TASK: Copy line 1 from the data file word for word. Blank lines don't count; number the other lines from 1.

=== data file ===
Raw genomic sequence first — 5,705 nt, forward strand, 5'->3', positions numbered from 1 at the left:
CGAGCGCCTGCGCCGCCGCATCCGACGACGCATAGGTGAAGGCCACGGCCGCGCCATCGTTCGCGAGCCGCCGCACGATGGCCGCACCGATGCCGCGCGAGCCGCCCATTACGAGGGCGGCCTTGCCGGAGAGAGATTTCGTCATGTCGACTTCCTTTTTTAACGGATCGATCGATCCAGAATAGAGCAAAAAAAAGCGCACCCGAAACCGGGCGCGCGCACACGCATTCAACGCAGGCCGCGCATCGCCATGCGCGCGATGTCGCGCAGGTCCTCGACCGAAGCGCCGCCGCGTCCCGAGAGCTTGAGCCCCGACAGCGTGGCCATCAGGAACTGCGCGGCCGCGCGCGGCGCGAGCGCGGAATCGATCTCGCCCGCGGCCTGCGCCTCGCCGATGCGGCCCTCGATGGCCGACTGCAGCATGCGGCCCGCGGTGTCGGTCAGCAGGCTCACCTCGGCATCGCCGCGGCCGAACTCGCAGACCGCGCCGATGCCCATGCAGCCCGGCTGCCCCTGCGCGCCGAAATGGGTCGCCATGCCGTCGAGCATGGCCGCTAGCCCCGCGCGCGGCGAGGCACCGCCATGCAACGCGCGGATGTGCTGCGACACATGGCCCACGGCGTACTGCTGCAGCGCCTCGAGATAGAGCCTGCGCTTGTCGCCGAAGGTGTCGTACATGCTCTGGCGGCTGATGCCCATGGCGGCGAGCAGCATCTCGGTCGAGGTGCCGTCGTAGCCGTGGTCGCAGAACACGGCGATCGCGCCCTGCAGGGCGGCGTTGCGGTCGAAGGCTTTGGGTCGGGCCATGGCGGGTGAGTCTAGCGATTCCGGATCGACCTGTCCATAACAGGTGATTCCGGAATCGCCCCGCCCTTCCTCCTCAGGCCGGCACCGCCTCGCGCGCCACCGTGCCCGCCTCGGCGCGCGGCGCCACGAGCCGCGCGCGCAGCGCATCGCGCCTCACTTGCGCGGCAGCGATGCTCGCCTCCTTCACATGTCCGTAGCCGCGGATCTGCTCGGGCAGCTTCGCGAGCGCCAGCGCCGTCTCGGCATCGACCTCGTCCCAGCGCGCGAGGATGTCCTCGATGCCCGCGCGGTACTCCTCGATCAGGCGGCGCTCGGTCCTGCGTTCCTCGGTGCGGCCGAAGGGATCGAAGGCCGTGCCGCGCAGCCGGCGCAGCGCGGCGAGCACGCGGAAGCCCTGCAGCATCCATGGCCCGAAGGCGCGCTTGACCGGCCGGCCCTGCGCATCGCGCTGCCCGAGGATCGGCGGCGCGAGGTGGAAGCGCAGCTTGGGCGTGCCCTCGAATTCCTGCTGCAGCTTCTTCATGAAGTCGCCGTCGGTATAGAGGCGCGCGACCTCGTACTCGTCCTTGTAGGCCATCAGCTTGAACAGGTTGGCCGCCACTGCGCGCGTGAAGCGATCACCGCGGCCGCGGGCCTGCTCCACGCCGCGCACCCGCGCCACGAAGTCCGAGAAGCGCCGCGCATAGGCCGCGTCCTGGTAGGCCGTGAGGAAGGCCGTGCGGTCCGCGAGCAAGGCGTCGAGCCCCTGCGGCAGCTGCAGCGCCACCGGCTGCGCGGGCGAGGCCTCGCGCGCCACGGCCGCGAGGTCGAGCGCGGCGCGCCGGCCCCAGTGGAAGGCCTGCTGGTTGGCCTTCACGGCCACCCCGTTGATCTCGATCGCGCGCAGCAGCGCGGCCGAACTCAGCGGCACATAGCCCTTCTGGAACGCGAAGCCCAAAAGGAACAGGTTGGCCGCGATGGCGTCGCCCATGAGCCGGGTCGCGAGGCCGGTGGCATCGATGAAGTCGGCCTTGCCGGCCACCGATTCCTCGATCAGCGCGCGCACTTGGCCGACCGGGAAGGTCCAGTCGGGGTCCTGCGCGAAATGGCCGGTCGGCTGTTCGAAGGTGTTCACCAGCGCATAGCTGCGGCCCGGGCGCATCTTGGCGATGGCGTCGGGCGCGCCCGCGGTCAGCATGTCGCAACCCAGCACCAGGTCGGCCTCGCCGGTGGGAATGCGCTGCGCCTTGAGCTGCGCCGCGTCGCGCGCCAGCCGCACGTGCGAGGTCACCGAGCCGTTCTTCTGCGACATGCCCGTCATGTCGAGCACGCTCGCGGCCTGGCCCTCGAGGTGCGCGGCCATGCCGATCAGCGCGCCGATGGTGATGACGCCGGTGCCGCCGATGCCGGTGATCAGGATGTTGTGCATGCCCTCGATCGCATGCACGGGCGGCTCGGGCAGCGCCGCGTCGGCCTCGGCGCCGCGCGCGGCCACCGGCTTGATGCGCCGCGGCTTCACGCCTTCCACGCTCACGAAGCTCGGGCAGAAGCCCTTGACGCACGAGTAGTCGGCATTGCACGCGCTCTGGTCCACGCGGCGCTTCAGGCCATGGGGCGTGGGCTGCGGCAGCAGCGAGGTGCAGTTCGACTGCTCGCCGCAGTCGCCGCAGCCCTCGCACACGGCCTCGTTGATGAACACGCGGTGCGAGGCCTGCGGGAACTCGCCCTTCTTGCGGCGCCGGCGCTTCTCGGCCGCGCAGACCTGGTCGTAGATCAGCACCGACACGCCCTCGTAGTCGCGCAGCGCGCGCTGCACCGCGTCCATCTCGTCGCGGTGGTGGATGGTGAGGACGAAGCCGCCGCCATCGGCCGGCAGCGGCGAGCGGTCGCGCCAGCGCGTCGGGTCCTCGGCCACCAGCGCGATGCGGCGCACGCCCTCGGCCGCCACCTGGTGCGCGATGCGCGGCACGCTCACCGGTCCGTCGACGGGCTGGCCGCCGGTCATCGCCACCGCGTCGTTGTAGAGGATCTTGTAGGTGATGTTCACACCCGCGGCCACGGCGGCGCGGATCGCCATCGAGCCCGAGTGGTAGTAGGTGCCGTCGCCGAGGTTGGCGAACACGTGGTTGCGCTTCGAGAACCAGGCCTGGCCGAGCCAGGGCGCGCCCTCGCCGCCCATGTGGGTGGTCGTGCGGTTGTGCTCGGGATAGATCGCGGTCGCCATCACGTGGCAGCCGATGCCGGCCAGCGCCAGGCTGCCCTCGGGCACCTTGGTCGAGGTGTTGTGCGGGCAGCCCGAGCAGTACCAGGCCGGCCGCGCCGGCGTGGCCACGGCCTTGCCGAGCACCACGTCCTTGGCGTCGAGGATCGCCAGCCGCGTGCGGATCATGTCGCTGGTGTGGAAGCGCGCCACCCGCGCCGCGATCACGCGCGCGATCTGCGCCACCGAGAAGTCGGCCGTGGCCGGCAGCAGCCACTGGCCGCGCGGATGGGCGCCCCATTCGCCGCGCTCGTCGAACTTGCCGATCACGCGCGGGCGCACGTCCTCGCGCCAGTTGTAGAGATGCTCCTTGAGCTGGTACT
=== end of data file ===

Raw genomic sequence first — 5,705 nt, forward strand, 5'->3', positions numbered from 1 at the left: